The Temple of Mars Ultor (Mars the Avenger) occupied the centre of the eastern side of the Forum of Augustus. It was dedicated by Octavian Augustus in 42 B.C. on the eve of the battle of Philippi fought together with Mark Antony against Brutus and Cassius to avenge the assassination of Julius Caesar, his uncle and adoptive father. The temple was inaugurated in the year 2 B.C.
Ancient reliefs display the fronton which bore in the center the statues of Mars and Venus as the ancestors of the Romans and the Iulia family, to which both Julius Caesar and Octavian belonged. To the sides of the divine couple there were the personifications of Fortune, Rome, Palatine, the Tiber and the image of Romulus, the mythical founder of Rome in 753 B.C. and its first king.
The significance of this group lies in the legitimization of power for the Iulia family who, according to the legend, descended from Iulus Ascanius, son of Aeneas, son of Venus. Then, from Iulus Ascanius descended Rhea Silvia, who had conceived Romulus with Mars.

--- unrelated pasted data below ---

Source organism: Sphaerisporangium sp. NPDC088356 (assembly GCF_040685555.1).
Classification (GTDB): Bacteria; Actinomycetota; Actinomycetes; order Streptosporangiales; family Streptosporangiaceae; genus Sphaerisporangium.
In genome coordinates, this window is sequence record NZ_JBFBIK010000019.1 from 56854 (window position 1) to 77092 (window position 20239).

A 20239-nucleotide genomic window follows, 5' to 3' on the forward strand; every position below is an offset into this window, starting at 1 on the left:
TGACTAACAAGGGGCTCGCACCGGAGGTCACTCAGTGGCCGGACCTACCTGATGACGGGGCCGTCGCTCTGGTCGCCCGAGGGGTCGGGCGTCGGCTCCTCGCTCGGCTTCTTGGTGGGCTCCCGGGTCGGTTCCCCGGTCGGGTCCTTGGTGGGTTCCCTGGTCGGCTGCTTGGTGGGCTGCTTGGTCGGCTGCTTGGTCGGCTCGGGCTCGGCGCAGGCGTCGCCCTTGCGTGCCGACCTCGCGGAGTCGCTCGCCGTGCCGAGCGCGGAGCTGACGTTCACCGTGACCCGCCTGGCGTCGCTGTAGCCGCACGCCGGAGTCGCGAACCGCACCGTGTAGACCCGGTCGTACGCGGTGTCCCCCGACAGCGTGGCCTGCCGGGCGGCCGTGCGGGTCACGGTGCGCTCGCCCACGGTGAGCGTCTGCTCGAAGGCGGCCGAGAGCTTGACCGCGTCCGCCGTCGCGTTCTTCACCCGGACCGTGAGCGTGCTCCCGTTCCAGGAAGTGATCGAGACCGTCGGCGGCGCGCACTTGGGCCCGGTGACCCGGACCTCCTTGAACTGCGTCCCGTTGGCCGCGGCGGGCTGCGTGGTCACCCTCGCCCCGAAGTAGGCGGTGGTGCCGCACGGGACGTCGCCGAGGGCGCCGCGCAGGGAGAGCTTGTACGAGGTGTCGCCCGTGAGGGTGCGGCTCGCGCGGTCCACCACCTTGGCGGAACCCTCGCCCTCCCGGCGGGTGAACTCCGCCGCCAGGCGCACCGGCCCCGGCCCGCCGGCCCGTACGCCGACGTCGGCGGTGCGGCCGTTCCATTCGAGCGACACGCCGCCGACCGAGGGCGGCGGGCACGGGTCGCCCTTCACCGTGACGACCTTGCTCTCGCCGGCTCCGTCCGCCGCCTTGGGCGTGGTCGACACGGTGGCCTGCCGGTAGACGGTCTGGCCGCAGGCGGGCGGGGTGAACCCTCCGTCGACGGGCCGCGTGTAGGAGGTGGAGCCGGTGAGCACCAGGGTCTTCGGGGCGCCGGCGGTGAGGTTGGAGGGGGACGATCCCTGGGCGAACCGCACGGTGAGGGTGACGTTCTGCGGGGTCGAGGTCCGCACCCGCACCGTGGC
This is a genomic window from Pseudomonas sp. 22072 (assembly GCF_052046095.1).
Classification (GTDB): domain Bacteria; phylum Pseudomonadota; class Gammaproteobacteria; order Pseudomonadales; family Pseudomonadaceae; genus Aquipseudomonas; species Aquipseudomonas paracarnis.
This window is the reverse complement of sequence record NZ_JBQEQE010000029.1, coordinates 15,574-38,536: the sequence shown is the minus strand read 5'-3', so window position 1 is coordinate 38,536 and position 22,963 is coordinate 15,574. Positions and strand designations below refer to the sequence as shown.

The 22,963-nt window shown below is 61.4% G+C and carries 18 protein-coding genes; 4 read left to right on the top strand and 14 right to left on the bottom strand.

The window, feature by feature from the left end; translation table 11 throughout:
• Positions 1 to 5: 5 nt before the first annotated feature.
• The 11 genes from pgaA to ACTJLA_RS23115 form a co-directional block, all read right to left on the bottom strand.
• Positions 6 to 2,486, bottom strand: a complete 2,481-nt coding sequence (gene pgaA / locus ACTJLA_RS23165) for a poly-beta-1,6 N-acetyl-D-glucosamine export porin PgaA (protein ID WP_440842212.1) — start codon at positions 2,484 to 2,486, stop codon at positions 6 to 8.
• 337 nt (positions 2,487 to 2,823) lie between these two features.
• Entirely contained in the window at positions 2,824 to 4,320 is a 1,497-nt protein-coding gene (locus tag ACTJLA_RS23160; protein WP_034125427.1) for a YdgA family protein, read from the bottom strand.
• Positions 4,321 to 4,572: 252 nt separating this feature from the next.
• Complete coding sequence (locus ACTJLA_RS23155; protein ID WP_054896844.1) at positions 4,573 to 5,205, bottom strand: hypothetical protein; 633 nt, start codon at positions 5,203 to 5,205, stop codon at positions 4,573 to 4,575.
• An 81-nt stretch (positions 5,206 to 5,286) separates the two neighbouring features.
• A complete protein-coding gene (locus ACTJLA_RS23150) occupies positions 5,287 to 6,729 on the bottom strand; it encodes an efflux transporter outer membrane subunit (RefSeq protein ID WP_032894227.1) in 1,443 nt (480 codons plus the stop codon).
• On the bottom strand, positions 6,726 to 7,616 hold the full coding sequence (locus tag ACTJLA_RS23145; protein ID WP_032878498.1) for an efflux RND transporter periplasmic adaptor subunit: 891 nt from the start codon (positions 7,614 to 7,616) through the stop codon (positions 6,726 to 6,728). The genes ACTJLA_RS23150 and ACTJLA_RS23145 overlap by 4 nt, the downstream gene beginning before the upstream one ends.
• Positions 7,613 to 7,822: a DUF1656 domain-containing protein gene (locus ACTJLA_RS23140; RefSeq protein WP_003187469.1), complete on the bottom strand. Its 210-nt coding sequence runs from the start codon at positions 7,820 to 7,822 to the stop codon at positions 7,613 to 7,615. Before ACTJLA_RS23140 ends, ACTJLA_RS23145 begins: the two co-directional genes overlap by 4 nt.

The Temple was completely destroyed around the times of the Ostrogoth king Theodoric (493-526) in order to reuse the marble and other construction materials. They were spared only the three columns still standing and the podium. In 9th and 10th century on the podium settled the very first nucleus of the monastery of St. Basil. Between the end of the 12th century and the beginning of the 13th, the monastery became the property of the Knights of St. John of Jerusalem (later called of Rhodes, today Knights of Malta).
In 1566 the complex was donated by Pope Pius V (1566-1572) to a group of Dominican nuns: they were built a new monastery and a new church, which occupied the area of the Temple of Mars and was dedicated to the Virgin of the Annunciation. Most of these structures has been demolished in 1924-1932 to recover the Roman ruins. Many fragments of sculptures found at the time are on display at the Museum of the Imperial Fora.